The government may now hold renewable energy auctions only for round-the-clock and hybrid projects, a move seen reducing the problem of intermittent supply and making clean power more competitive against traditional thermal plants.
“We may not do plain solar and plain wind tenders in the future. It is our plan to do only RTC and hybrid tenders. Like we have proved with the RTC tender, in the future it will be a business case for everyone (industry),” an official of the ministry of new and renewable energy (MNRE) told ET.
Power supply from solar and wind projects is inherently intermittent because both sources are not available all the time—while sunlight is available only for a few hours with varying intensity, wind velocity keeps changing.
Green energy developers in India have been supplying whatever power they generate right away to the grid, and since most have not invested in storage facility, the supply is intermittent. Continuous supply requires setting up of storage batteries, which may also increase the tariff.
Last week, MNRE auctioned a first-of-its-kind 400 MW RTC tender, where the levelised winning tariff emerged at Rs 3.60 per unit. Thermal power sector executives said this could be a serious threat to the dominance of coal-based power generation in the country.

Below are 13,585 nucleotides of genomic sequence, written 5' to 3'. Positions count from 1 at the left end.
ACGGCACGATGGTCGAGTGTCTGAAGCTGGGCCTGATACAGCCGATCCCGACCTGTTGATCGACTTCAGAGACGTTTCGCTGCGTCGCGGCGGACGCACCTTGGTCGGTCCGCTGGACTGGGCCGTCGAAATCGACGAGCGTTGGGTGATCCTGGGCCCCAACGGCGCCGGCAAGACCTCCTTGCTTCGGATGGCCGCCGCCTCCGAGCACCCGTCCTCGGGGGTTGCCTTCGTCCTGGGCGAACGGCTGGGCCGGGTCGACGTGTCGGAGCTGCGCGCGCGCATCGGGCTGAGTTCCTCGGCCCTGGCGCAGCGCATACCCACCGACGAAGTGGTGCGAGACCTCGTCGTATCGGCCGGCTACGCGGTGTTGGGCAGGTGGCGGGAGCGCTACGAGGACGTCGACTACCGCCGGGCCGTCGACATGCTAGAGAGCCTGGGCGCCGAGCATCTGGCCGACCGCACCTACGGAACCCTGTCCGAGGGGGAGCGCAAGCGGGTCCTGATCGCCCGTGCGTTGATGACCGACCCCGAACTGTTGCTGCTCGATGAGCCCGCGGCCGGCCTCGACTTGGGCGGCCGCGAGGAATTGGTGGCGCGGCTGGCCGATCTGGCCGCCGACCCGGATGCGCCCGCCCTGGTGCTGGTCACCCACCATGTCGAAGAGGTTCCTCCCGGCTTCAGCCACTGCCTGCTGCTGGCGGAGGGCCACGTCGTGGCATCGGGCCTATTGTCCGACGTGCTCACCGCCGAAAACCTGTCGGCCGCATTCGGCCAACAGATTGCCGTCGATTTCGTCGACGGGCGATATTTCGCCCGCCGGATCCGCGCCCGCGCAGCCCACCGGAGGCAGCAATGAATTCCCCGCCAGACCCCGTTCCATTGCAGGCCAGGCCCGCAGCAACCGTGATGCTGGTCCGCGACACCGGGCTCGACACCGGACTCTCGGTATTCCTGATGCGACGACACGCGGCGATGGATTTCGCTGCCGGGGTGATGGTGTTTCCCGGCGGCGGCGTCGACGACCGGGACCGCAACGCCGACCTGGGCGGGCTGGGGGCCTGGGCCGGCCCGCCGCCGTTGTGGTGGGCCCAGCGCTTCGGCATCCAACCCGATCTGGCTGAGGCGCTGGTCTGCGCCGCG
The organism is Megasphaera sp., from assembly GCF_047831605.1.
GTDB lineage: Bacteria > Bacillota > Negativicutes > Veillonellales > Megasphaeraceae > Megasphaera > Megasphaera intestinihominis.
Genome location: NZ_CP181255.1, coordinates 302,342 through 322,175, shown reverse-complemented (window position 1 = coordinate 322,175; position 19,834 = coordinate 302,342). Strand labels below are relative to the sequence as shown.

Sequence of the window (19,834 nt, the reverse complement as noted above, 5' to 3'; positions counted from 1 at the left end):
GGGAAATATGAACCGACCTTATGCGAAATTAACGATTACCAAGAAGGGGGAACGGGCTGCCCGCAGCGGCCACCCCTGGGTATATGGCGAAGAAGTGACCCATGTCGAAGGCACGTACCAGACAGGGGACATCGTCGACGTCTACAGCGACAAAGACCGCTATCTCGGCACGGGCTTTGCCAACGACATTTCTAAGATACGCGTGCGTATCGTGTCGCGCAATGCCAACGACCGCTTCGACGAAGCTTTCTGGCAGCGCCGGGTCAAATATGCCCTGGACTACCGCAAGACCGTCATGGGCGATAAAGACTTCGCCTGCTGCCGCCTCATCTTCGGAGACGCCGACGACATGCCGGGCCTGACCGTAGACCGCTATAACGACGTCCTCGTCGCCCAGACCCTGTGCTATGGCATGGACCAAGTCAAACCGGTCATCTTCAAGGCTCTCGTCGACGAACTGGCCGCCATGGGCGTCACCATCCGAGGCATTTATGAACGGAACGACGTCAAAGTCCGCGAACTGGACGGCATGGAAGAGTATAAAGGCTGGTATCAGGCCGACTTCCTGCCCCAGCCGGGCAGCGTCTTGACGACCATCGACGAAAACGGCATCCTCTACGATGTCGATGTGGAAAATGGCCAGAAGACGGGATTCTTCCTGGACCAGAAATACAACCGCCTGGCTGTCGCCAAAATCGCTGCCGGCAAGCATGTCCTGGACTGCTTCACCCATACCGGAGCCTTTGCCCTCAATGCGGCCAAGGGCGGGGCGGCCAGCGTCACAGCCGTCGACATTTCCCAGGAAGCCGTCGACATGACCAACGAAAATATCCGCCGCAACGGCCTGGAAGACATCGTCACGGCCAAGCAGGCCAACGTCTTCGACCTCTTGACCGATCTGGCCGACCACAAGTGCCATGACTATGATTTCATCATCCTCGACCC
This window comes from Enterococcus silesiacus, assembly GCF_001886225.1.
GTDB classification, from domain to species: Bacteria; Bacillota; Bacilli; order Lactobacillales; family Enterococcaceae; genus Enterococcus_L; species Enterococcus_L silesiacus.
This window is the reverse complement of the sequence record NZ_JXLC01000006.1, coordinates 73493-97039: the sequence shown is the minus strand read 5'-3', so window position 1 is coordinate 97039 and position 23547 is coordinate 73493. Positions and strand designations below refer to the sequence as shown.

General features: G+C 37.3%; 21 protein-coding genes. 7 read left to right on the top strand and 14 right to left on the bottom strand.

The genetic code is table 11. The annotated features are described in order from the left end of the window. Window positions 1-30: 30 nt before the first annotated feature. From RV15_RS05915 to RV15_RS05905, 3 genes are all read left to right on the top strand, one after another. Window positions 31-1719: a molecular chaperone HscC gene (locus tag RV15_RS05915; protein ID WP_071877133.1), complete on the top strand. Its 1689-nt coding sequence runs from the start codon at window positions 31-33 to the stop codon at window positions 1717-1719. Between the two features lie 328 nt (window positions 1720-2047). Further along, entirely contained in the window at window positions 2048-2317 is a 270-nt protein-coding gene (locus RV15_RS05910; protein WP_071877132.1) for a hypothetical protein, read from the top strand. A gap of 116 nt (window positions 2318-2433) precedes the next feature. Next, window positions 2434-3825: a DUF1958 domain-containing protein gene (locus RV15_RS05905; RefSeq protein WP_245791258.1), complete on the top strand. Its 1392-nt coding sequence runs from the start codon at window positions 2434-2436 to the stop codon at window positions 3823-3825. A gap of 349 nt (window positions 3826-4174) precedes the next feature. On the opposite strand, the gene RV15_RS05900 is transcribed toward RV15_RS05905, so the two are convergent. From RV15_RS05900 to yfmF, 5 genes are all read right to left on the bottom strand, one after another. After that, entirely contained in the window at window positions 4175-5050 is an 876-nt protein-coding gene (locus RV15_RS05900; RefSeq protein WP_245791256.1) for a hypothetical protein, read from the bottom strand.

The ministry also conducted an auction in January for a 1200 MW solar-wind (hybrid) storage project with assured peak power. Developers were asked to provide six hours of stored power. For six hours a day, they would have to provide power even when their plants were not generating it. “The levelised tariff came to 4.4. We were excited, it was a good beginning,” the person said, requesting not to be named.
“Since we are coming out with such bids again and again, we are expecting that a good market will be created for storage. This will reduce the tariff further,” the person cited earlier said.
Developers feel that although storage is needed in order to balance generation, asking all developers to generate power round the clock might not be feasible because of fluctuating load patterns.
“It’s simplistic to say we need power round the clock, so let’s make all projects do that. You have a dynamic load pattern and various generators who have various constraints and a grid operator balancing all of that. If you suddenly convert renewable energy from variable generation to round the clock, that would not solve the problem, because the load pattern is not flat,” said a solar developer, on the condition of anonymity.
The developer also said that incorporating storage is likely to drive up cost. He said “3.6 is a lot higher than it would be if it were pure wind or solar”.
In his view, a holistic approach is needed. “The government should look more holistically at the grid and say, look, here’s a challenge as we have more and more renewables, there is going to be a mismatch between generation and consumption, and what are the various tools we have at our disposal to balance that.”
The Solar Energy Corporation of India, the nodal agency through which the ministry conducts auctions, has requested developers to submit bids in June for another 1200 MW wind-solar hybrid auction which will take place later in the year.